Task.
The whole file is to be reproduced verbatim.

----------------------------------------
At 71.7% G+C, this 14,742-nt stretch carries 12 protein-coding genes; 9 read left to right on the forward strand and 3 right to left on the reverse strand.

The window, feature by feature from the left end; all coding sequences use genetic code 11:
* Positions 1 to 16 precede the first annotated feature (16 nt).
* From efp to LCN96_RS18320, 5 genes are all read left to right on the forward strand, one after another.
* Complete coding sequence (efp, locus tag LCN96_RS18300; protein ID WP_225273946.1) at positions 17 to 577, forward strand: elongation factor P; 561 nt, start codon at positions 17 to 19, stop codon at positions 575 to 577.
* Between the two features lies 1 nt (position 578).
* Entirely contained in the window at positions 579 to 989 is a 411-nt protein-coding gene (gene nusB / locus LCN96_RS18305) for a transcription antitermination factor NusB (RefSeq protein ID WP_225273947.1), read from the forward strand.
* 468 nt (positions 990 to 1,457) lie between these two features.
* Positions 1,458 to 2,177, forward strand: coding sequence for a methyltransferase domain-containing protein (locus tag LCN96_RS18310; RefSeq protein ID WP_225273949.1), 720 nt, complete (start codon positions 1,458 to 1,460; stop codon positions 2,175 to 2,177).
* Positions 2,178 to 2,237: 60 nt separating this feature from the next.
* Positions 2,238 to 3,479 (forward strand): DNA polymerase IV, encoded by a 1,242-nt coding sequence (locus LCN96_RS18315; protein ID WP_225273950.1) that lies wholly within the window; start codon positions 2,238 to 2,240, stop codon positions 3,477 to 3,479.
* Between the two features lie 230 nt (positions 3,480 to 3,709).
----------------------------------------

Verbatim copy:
At 71.7% G+C, this 14,742-nt stretch carries 12 protein-coding genes; 9 read left to right on the forward strand and 3 right to left on the reverse strand.

The window, feature by feature from the left end; all coding sequences use genetic code 11:
* Positions 1 to 16 precede the first annotated feature (16 nt).
* From efp to LCN96_RS18320, 5 genes are all read left to right on the forward strand, one after another.
* Complete coding sequence (efp, locus tag LCN96_RS18300; protein ID WP_225273946.1) at positions 17 to 577, forward strand: elongation factor P; 561 nt, start codon at positions 17 to 19, stop codon at positions 575 to 577.
* Between the two features lies 1 nt (position 578).
* Entirely contained in the window at positions 579 to 989 is a 411-nt protein-coding gene (gene nusB / locus LCN96_RS18305) for a transcription antitermination factor NusB (RefSeq protein ID WP_225273947.1), read from the forward strand.
* 468 nt (positions 990 to 1,457) lie between these two features.
* Positions 1,458 to 2,177, forward strand: coding sequence for a methyltransferase domain-containing protein (locus tag LCN96_RS18310; RefSeq protein ID WP_225273949.1), 720 nt, complete (start codon positions 1,458 to 1,460; stop codon positions 2,175 to 2,177).
* Positions 2,178 to 2,237: 60 nt separating this feature from the next.
* Positions 2,238 to 3,479 (forward strand): DNA polymerase IV, encoded by a 1,242-nt coding sequence (locus LCN96_RS18315; protein ID WP_225273950.1) that lies wholly within the window; start codon positions 2,238 to 2,240, stop codon positions 3,477 to 3,479.
* Between the two features lie 230 nt (positions 3,480 to 3,709).